I’m going to give you a little preview here of my discussion with The Hutch; and, by the way, we’re going to be talking to Tony Dungy on Thursday about his great, great new book called Uncommon: Finding Your Path to Significance. Everybody wants to matter. I went through the chapters here. This is just great. How do you…? What does it take to live a life of significance? There’s a chapter in here: ‘Choose Influence Over Image.’ That’s a part, that’s a section. There are four chapters on that. Everybody thinks this game is the Steelers’ defense versus Warner, the Arizona QB, from the grocery stores of Iowa. That’s the story of Kurt Warner. In fact, you want to know the real story of Kurt Warner? I’m going to make you cry, ladies. He was in Iowa on a snowy day one day, and Kurt Warner is in the grocery store sacking groceries. A woman comes in that just really appeals to him.

He says, ‘I want to take you to dinner.’

‘I can’t. I can’t go to dinner.’ I’m making this real short. ‘I can’t go to dinner.’

‘Why not?’

‘Well, my son is disabled, in a wheelchair.’ I’m not sure what it was, my daughter and so forth.

Warner says, ‘I’ll take all four of you to dinner, or all three of you, take the four of you.’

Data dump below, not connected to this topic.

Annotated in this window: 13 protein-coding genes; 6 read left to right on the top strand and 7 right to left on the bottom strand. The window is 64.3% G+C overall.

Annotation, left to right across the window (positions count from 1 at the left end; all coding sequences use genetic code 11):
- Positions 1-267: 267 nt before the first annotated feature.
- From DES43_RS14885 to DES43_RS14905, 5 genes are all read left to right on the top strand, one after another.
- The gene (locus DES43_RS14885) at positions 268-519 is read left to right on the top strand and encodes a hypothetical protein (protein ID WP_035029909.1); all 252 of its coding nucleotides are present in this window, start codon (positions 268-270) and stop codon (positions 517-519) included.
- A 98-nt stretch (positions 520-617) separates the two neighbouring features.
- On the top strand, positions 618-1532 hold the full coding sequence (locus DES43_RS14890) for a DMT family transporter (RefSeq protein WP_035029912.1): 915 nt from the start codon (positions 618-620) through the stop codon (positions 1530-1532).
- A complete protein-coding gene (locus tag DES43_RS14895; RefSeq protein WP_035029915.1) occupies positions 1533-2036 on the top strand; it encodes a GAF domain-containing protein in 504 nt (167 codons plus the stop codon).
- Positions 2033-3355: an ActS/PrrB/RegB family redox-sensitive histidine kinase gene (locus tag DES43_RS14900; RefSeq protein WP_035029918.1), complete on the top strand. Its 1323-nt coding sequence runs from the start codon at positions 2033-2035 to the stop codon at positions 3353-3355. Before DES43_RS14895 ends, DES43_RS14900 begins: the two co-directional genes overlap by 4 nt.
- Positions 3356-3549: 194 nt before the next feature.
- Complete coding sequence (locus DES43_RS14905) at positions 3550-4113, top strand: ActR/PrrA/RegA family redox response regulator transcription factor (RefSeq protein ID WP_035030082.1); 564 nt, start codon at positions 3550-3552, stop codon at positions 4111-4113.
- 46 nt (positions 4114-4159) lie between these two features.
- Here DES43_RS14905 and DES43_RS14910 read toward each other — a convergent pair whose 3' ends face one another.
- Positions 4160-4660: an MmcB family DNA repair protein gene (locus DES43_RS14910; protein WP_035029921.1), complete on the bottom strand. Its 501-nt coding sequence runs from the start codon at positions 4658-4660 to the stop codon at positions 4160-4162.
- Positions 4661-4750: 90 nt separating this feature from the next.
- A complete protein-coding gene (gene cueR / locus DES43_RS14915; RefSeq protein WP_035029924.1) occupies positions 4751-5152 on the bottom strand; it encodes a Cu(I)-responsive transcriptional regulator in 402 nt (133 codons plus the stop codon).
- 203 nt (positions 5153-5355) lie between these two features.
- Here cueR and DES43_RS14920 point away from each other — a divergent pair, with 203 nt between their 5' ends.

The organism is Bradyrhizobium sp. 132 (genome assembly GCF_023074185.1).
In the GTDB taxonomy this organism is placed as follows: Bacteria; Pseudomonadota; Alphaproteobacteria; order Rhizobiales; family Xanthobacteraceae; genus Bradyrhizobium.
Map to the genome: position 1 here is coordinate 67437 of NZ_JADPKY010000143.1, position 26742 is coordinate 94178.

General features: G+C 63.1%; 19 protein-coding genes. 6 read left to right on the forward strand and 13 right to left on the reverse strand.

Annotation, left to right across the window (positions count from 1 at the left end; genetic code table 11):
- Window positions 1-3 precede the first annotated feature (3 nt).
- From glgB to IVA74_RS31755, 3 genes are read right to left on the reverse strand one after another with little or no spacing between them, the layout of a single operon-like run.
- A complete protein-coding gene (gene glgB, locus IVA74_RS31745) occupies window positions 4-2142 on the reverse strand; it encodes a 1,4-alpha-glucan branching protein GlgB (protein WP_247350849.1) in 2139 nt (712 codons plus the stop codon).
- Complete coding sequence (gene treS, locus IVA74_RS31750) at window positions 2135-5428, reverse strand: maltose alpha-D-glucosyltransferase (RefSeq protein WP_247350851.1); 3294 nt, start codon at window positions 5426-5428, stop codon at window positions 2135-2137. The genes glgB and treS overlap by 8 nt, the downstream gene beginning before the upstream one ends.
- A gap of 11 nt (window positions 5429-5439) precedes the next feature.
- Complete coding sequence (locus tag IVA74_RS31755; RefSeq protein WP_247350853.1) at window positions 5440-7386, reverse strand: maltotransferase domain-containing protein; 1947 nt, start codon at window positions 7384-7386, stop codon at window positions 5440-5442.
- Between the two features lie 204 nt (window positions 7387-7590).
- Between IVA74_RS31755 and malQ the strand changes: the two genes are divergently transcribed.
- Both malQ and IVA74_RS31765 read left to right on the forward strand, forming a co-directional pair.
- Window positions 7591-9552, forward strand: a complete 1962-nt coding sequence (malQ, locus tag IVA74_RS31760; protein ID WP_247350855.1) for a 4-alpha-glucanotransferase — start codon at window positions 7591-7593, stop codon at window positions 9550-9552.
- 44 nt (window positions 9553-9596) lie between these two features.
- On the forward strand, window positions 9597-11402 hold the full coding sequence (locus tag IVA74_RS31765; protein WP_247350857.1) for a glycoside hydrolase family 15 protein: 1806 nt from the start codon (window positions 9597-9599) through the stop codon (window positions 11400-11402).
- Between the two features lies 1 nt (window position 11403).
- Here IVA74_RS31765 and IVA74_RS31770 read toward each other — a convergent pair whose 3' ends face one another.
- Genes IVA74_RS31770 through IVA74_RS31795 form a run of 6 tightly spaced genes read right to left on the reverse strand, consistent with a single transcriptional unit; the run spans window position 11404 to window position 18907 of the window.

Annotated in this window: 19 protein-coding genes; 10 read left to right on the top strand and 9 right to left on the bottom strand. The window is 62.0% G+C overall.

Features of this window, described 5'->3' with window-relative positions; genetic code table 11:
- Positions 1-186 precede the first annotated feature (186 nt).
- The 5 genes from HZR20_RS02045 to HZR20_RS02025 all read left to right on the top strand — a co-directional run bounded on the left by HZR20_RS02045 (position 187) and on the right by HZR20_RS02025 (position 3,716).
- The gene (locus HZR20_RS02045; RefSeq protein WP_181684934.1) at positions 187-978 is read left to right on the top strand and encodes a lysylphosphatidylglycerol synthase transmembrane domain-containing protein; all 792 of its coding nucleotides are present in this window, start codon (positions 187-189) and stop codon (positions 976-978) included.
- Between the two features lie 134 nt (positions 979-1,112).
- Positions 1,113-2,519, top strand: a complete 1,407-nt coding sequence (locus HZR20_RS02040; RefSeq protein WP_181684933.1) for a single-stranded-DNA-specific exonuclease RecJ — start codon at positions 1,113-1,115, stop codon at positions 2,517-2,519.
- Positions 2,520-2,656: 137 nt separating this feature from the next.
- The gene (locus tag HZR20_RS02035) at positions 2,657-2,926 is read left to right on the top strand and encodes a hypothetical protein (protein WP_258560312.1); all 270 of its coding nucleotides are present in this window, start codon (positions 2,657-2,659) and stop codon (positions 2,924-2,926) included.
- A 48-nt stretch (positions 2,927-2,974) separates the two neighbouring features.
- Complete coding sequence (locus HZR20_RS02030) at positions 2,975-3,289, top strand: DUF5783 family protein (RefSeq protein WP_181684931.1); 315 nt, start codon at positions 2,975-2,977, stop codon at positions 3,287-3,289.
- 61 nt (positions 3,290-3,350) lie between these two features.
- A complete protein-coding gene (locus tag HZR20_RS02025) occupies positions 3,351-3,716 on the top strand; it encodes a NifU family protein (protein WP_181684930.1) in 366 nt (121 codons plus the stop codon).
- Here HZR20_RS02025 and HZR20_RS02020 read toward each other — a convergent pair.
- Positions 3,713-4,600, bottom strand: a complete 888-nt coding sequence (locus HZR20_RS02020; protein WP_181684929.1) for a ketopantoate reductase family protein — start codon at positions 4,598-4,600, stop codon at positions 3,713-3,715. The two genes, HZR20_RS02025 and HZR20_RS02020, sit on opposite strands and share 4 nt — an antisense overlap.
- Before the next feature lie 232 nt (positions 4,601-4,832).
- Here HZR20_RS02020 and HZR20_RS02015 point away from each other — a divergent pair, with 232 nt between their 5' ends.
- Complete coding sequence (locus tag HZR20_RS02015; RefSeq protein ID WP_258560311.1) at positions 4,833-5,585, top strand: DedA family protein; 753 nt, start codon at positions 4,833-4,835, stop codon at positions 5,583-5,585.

They did, and that’s who he’s married to. The people that know him say he’s one of the top five people in all of football. So the game is Warner, the sentimental favorite, the good guy, with the two great receivers — really the one special one, Larry Fitzgerald; and Anquan Boldin out there causing trouble a’la T.O. now and the; with the Edgerrin James on the trail end of a wonderful career. They’re an upstart team — and here they come: the big, bad Pittsburgh Steelers; who maim everybody they play with, and they send ’em off the field in carts, and they go to the hospital! So everybody thinks this game is going to be the Steelers defense, number one in the league, against the Cardinals offense. I don’t think so.

I think I know how that’s going to come out. This game is going to hinge… I want to see if The Hutch agrees with me on this. I know he won’t just on principle. This game is going to come down to the Steelers offense. Jane, I know you’re still listening. This game is going to come down to the Steelers offense versus the Cardinal defense, because if Warner doesn’t turn it over — if the Steelers defense doesn’t score some points, the Steelers offense is going to have to; and they did 35 against the Chargers. But against the Ravens, the defense had to do it. The defense had to score the points that won the game. So watch the Steeler offense and the Arizona defense. Of course, analyzing this stuff is kind of silly, too, because you can’t predict turnovers and you can’t predict injuries. You can’t predict a whole bunch of things that can totally change momentum.